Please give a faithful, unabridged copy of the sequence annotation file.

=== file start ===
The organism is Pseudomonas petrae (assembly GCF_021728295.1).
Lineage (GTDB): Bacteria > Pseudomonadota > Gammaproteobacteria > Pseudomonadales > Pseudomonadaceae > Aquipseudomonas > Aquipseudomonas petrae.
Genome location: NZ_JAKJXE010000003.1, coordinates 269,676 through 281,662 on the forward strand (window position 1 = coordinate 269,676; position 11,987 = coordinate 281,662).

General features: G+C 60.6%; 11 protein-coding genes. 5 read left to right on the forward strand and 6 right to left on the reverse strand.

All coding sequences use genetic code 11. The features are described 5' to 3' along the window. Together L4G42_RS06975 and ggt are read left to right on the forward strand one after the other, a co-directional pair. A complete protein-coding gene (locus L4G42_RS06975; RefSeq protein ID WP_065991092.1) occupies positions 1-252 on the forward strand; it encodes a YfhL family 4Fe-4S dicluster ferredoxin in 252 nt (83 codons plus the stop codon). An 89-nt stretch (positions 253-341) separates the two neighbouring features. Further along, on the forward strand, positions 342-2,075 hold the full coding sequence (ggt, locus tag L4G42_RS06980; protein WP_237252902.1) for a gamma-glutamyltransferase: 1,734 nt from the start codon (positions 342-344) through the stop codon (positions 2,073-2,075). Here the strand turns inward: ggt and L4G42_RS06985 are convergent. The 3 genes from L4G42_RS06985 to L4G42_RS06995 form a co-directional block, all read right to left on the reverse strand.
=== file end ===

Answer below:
The organism is Pseudomonas petrae (assembly GCF_021728295.1).
Lineage (GTDB): Bacteria > Pseudomonadota > Gammaproteobacteria > Pseudomonadales > Pseudomonadaceae > Aquipseudomonas > Aquipseudomonas petrae.
Genome location: NZ_JAKJXE010000003.1, coordinates 269,676 through 281,662 on the forward strand (window position 1 = coordinate 269,676; position 11,987 = coordinate 281,662).

General features: G+C 60.6%; 11 protein-coding genes. 5 read left to right on the forward strand and 6 right to left on the reverse strand.

All coding sequences use genetic code 11. The features are described 5' to 3' along the window. Together L4G42_RS06975 and ggt are read left to right on the forward strand one after the other, a co-directional pair. A complete protein-coding gene (locus L4G42_RS06975; RefSeq protein ID WP_065991092.1) occupies positions 1-252 on the forward strand; it encodes a YfhL family 4Fe-4S dicluster ferredoxin in 252 nt (83 codons plus the stop codon). An 89-nt stretch (positions 253-341) separates the two neighbouring features. Further along, on the forward strand, positions 342-2,075 hold the full coding sequence (ggt, locus tag L4G42_RS06980; protein WP_237252902.1) for a gamma-glutamyltransferase: 1,734 nt from the start codon (positions 342-344) through the stop codon (positions 2,073-2,075). Here the strand turns inward: ggt and L4G42_RS06985 are convergent. The 3 genes from L4G42_RS06985 to L4G42_RS06995 form a co-directional block, all read right to left on the reverse strand.